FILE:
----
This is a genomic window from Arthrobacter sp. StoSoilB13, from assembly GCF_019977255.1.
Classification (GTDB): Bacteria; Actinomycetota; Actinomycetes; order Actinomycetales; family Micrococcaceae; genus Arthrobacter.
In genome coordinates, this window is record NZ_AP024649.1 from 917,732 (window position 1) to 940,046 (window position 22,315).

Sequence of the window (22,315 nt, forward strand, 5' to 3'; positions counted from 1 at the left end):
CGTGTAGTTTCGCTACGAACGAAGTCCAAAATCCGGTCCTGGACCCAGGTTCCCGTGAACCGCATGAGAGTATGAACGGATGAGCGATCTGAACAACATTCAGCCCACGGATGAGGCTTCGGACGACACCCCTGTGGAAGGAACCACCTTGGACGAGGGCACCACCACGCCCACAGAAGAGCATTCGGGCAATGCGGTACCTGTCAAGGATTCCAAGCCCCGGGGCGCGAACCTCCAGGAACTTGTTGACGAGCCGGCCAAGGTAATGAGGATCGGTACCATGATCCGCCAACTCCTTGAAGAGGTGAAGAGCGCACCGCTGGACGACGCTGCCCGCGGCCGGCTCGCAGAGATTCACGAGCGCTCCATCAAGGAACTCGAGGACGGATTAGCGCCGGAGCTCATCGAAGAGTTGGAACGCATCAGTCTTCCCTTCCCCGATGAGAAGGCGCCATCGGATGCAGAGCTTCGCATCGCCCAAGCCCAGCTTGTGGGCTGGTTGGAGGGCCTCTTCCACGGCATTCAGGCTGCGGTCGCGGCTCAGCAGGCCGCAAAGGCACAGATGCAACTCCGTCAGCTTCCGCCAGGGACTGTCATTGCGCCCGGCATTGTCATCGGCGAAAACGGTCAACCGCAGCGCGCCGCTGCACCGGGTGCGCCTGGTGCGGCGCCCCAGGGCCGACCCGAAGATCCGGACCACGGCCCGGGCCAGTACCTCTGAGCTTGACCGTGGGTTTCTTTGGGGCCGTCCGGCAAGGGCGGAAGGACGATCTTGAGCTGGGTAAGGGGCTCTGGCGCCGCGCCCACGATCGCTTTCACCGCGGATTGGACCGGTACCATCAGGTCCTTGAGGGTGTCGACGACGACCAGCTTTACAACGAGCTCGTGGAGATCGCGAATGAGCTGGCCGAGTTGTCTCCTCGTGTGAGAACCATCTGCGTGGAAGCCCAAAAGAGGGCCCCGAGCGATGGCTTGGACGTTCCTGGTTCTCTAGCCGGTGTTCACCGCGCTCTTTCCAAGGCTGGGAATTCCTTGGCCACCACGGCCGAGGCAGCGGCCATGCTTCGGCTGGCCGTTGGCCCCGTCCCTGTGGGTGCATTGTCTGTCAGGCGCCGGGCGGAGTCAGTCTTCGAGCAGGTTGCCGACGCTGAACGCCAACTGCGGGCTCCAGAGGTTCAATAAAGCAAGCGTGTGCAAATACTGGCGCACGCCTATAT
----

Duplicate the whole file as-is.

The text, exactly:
This is a genomic window from Arthrobacter sp. StoSoilB13, from assembly GCF_019977255.1.
Classification (GTDB): Bacteria; Actinomycetota; Actinomycetes; order Actinomycetales; family Micrococcaceae; genus Arthrobacter.
In genome coordinates, this window is record NZ_AP024649.1 from 917,732 (window position 1) to 940,046 (window position 22,315).

Sequence of the window (22,315 nt, forward strand, 5' to 3'; positions counted from 1 at the left end):
CGTGTAGTTTCGCTACGAACGAAGTCCAAAATCCGGTCCTGGACCCAGGTTCCCGTGAACCGCATGAGAGTATGAACGGATGAGCGATCTGAACAACATTCAGCCCACGGATGAGGCTTCGGACGACACCCCTGTGGAAGGAACCACCTTGGACGAGGGCACCACCACGCCCACAGAAGAGCATTCGGGCAATGCGGTACCTGTCAAGGATTCCAAGCCCCGGGGCGCGAACCTCCAGGAACTTGTTGACGAGCCGGCCAAGGTAATGAGGATCGGTACCATGATCCGCCAACTCCTTGAAGAGGTGAAGAGCGCACCGCTGGACGACGCTGCCCGCGGCCGGCTCGCAGAGATTCACGAGCGCTCCATCAAGGAACTCGAGGACGGATTAGCGCCGGAGCTCATCGAAGAGTTGGAACGCATCAGTCTTCCCTTCCCCGATGAGAAGGCGCCATCGGATGCAGAGCTTCGCATCGCCCAAGCCCAGCTTGTGGGCTGGTTGGAGGGCCTCTTCCACGGCATTCAGGCTGCGGTCGCGGCTCAGCAGGCCGCAAAGGCACAGATGCAACTCCGTCAGCTTCCGCCAGGGACTGTCATTGCGCCCGGCATTGTCATCGGCGAAAACGGTCAACCGCAGCGCGCCGCTGCACCGGGTGCGCCTGGTGCGGCGCCCCAGGGCCGACCCGAAGATCCGGACCACGGCCCGGGCCAGTACCTCTGAGCTTGACCGTGGGTTTCTTTGGGGCCGTCCGGCAAGGGCGGAAGGACGATCTTGAGCTGGGTAAGGGGCTCTGGCGCCGCGCCCACGATCGCTTTCACCGCGGATTGGACCGGTACCATCAGGTCCTTGAGGGTGTCGACGACGACCAGCTTTACAACGAGCTCGTGGAGATCGCGAATGAGCTGGCCGAGTTGTCTCCTCGTGTGAGAACCATCTGCGTGGAAGCCCAAAAGAGGGCCCCGAGCGATGGCTTGGACGTTCCTGGTTCTCTAGCCGGTGTTCACCGCGCTCTTTCCAAGGCTGGGAATTCCTTGGCCACCACGGCCGAGGCAGCGGCCATGCTTCGGCTGGCCGTTGGCCCCGTCCCTGTGGGTGCATTGTCTGTCAGGCGCCGGGCGGAGTCAGTCTTCGAGCAGGTTGCCGACGCTGAACGCCAACTGCGGGCTCCAGAGGTTCAATAAAGCAAGCGTGTGCAAATACTGGCGCACGCCTATAT